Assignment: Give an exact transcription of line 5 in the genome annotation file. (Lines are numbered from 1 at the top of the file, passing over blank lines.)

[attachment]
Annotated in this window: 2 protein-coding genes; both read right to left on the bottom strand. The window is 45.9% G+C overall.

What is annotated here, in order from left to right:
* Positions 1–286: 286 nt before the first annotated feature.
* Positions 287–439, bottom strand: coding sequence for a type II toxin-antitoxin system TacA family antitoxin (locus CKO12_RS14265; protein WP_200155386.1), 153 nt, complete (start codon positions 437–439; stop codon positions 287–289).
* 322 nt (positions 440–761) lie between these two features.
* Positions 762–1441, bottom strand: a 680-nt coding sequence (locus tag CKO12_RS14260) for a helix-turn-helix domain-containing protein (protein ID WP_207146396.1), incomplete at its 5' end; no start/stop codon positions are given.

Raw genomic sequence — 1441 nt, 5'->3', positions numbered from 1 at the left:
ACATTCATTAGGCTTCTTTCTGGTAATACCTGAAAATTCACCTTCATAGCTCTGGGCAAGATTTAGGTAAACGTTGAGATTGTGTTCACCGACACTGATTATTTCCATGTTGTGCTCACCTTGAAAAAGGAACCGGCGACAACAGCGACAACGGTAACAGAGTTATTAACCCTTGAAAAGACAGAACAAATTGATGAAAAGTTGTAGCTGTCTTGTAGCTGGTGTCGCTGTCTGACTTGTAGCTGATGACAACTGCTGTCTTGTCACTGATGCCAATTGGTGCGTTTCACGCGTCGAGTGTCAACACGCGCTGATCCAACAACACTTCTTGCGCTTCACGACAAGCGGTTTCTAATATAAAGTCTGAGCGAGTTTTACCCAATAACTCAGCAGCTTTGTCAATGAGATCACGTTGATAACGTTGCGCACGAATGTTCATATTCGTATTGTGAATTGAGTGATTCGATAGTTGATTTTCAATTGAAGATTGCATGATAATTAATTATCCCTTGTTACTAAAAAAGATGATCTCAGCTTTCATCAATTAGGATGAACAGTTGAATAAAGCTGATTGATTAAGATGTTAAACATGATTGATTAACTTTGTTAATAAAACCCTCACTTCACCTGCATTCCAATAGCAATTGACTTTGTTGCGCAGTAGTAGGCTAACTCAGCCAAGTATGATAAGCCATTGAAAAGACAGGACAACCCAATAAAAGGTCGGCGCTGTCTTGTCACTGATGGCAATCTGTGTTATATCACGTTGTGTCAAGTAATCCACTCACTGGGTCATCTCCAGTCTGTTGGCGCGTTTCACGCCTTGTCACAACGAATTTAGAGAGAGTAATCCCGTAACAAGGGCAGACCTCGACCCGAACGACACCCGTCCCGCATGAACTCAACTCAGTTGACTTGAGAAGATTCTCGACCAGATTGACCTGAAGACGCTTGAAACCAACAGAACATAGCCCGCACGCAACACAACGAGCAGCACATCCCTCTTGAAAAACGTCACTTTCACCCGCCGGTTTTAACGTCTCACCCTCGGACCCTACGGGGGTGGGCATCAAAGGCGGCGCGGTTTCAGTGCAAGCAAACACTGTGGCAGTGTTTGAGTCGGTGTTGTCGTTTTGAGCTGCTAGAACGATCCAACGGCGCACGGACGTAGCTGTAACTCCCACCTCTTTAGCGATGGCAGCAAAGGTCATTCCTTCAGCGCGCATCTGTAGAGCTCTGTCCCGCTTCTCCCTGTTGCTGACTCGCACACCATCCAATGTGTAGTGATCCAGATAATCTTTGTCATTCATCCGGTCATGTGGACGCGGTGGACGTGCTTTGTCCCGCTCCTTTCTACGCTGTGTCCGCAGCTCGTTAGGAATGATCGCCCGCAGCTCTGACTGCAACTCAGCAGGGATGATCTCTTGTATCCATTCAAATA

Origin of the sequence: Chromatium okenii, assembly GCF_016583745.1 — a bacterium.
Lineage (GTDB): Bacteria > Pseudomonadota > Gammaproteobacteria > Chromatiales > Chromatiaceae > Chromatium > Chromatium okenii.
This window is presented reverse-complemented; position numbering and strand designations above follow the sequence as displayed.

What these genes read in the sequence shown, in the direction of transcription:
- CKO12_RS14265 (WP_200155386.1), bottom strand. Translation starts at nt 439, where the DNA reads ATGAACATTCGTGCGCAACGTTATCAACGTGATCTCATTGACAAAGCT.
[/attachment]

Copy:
* 322 nt (positions 440–761) lie between these two features.